UAE-based university's researchers capture rare event 'thousands of times brighter than sun'
Abu Dhabi - It was an event that the researchers have been waiting for - for years.
Can you even imagine looking at something brighter than the sun? Researchers in Abu Dhabi have seen one - and it's 'thousands of times brighter' than sunlight.
A team of experts from New York University Abu Dhabi (NYUAD) and Monash University in Australia have recently observed the full process of material spiralling into a distant neutron star, which triggered a massive ?X-ray outburst thousands of times brighter than the sun.
It was an event that the researchers have been waiting for - for years. And finally, they captured it and recorded the incredible sighting in a study they presented at the American Astronomical Society meeting.
The research was led by PhD candidate Adelle Goodwin from the Monash School of Physics and Astronomy, in collaboration with associate professor at Monash University Duncan Galloway and assistant professor of physics at NYUAD David Russell, among other international researchers.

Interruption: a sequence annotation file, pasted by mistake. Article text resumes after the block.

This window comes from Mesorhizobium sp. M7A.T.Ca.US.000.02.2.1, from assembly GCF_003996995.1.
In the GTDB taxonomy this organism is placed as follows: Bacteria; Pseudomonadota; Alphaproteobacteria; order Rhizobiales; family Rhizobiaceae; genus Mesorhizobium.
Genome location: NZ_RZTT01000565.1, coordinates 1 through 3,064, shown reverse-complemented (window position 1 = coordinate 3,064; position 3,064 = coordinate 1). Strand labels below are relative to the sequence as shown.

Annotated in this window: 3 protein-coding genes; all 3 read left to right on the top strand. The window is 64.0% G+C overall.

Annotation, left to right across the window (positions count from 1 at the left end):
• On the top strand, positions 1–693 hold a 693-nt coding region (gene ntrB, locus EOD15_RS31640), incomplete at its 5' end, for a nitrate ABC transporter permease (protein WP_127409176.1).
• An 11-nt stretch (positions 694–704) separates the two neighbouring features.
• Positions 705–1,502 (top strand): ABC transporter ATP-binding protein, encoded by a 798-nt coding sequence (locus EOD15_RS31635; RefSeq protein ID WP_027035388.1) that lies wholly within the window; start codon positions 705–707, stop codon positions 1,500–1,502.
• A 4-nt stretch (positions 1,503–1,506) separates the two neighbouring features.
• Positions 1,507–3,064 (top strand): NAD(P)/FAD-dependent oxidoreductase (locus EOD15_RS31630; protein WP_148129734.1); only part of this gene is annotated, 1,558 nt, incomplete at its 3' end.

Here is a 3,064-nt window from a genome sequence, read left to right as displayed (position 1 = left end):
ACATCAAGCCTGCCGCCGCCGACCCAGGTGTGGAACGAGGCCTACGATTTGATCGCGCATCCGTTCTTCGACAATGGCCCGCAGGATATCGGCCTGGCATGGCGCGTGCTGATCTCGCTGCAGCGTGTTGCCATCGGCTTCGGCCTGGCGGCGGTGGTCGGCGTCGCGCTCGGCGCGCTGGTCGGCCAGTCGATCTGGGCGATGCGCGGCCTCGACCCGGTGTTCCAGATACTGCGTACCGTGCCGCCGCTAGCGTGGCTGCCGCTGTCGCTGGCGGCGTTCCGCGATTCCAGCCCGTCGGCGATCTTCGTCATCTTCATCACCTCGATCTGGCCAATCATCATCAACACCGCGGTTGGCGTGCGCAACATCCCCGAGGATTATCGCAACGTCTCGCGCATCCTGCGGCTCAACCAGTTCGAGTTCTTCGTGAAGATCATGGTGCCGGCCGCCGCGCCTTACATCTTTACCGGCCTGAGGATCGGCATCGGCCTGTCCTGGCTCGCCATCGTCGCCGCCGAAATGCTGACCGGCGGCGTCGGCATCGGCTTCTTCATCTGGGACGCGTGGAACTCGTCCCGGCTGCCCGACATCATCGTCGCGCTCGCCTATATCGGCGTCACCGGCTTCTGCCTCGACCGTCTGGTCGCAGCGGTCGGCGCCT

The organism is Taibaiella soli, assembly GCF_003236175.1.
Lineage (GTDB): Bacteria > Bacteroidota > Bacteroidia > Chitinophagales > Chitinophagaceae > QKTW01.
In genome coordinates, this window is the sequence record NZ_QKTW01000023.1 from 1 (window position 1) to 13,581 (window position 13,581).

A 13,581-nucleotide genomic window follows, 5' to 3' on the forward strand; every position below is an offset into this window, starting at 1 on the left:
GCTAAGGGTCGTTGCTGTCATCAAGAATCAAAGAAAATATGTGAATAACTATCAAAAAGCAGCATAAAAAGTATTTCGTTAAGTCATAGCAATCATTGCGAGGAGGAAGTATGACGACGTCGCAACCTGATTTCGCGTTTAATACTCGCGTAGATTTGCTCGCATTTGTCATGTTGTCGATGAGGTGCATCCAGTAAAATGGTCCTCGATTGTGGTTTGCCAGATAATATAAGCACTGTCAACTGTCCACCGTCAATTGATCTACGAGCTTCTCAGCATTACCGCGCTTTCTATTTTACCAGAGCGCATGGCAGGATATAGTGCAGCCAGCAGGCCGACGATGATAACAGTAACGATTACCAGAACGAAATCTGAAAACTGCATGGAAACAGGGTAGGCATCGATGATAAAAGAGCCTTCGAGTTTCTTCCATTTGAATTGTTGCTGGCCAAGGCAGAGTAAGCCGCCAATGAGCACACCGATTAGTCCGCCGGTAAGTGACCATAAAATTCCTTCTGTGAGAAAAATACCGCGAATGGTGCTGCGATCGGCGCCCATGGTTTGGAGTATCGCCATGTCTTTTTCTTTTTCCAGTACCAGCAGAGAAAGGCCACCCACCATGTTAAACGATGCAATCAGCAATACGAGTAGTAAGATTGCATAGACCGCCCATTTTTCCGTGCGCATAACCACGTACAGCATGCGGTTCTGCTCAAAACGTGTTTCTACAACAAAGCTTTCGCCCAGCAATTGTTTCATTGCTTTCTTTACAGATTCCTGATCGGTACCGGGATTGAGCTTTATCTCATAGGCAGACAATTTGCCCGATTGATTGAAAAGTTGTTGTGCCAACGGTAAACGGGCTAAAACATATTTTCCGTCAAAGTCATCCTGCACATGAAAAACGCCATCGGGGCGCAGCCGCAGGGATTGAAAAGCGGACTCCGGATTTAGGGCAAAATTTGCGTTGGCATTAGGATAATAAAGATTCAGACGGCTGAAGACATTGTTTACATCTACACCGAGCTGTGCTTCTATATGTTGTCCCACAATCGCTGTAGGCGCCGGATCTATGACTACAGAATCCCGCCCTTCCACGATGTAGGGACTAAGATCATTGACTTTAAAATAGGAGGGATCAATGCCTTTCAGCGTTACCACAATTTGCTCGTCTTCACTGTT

"We have been trying to identify an optical 'precursor' like this for several years," Russell said.
"This work enables us to shed some light on the physics of accreting neutron star systems, and to understand how these explosive outbursts are triggered in the first place, which has puzzled astronomers for a long time."
Using high-powered telescopes, the researchers caught one of the accreting neutron star systems in the act of entering outburst - from the first sign of optical activity, to the X-ray emission, all the way to the end of the outburst.
In an 'accreting' neutron star system, a pulsar strips material away from a nearby star, forming a disk of material spiralling in towards the pulsar, where it releases extraordinary energy - about the total energy output of the sun in 10 years, over a few short weeks.